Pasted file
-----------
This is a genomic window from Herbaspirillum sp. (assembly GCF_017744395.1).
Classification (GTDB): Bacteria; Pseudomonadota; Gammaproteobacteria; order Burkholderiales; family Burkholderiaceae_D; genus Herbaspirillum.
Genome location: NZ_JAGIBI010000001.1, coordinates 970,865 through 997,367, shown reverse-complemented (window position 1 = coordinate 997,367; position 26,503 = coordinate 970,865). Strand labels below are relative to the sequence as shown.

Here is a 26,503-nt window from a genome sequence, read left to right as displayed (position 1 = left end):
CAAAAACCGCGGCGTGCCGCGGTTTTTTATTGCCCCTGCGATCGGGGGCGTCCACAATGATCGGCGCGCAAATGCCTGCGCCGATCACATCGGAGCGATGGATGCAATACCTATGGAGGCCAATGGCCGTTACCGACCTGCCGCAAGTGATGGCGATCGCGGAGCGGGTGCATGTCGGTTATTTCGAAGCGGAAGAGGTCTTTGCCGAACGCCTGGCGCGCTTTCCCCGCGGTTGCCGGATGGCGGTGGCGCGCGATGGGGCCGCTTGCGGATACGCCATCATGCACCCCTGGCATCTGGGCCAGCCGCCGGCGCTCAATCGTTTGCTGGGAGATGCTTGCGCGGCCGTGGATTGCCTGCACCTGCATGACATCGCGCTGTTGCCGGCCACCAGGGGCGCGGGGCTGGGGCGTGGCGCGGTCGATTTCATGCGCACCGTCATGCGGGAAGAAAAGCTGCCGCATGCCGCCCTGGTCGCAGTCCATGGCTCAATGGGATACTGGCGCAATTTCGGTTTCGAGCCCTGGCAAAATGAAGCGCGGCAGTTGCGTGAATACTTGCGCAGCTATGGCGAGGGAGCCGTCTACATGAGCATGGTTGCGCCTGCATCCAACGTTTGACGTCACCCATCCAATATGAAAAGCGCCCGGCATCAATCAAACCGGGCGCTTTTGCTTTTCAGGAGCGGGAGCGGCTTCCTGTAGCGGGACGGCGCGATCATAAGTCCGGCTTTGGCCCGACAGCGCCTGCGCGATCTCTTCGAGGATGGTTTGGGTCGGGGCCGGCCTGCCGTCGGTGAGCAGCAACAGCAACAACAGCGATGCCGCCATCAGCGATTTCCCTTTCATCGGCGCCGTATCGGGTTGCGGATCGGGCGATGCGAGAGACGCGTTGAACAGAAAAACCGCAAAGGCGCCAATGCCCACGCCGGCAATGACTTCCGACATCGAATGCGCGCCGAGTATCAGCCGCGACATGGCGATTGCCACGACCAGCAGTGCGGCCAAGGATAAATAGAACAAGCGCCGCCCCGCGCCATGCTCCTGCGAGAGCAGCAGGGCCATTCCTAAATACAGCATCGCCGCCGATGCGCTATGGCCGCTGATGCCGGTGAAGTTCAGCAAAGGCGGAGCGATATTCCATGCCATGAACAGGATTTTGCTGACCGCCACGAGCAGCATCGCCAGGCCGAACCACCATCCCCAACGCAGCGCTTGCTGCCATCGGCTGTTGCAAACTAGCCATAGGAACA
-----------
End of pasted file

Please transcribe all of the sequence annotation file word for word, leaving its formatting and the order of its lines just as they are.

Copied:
This is a genomic window from Herbaspirillum sp. (assembly GCF_017744395.1).
Classification (GTDB): Bacteria; Pseudomonadota; Gammaproteobacteria; order Burkholderiales; family Burkholderiaceae_D; genus Herbaspirillum.
Genome location: NZ_JAGIBI010000001.1, coordinates 970,865 through 997,367, shown reverse-complemented (window position 1 = coordinate 997,367; position 26,503 = coordinate 970,865). Strand labels below are relative to the sequence as shown.

Here is a 26,503-nt window from a genome sequence, read left to right as displayed (position 1 = left end):
CAAAAACCGCGGCGTGCCGCGGTTTTTTATTGCCCCTGCGATCGGGGGCGTCCACAATGATCGGCGCGCAAATGCCTGCGCCGATCACATCGGAGCGATGGATGCAATACCTATGGAGGCCAATGGCCGTTACCGACCTGCCGCAAGTGATGGCGATCGCGGAGCGGGTGCATGTCGGTTATTTCGAAGCGGAAGAGGTCTTTGCCGAACGCCTGGCGCGCTTTCCCCGCGGTTGCCGGATGGCGGTGGCGCGCGATGGGGCCGCTTGCGGATACGCCATCATGCACCCCTGGCATCTGGGCCAGCCGCCGGCGCTCAATCGTTTGCTGGGAGATGCTTGCGCGGCCGTGGATTGCCTGCACCTGCATGACATCGCGCTGTTGCCGGCCACCAGGGGCGCGGGGCTGGGGCGTGGCGCGGTCGATTTCATGCGCACCGTCATGCGGGAAGAAAAGCTGCCGCATGCCGCCCTGGTCGCAGTCCATGGCTCAATGGGATACTGGCGCAATTTCGGTTTCGAGCCCTGGCAAAATGAAGCGCGGCAGTTGCGTGAATACTTGCGCAGCTATGGCGAGGGAGCCGTCTACATGAGCATGGTTGCGCCTGCATCCAACGTTTGACGTCACCCATCCAATATGAAAAGCGCCCGGCATCAATCAAACCGGGCGCTTTTGCTTTTCAGGAGCGGGAGCGGCTTCCTGTAGCGGGACGGCGCGATCATAAGTCCGGCTTTGGCCCGACAGCGCCTGCGCGATCTCTTCGAGGATGGTTTGGGTCGGGGCCGGCCTGCCGTCGGTGAGCAGCAACAGCAACAACAGCGATGCCGCCATCAGCGATTTCCCTTTCATCGGCGCCGTATCGGGTTGCGGATCGGGCGATGCGAGAGACGCGTTGAACAGAAAAACCGCAAAGGCGCCAATGCCCACGCCGGCAATGACTTCCGACATCGAATGCGCGCCGAGTATCAGCCGCGACATGGCGATTGCCACGACCAGCAGTGCGGCCAAGGATAAATAGAACAAGCGCCGCCCCGCGCCATGCTCCTGCGAGAGCAGCAGGGCCATTCCTAAATACAGCATCGCCGCCGATGCGCTATGGCCGCTGATGCCGGTGAAGTTCAGCAAAGGCGGAGCGATATTCCATGCCATGAACAGGATTTTGCTGACCGCCACGAGCAGCATCGCCAGGCCGAACCACCATCCCCAACGCAGCGCTTGCTGCCATCGGCTGTTGCAAACTAGCCATAGGAACA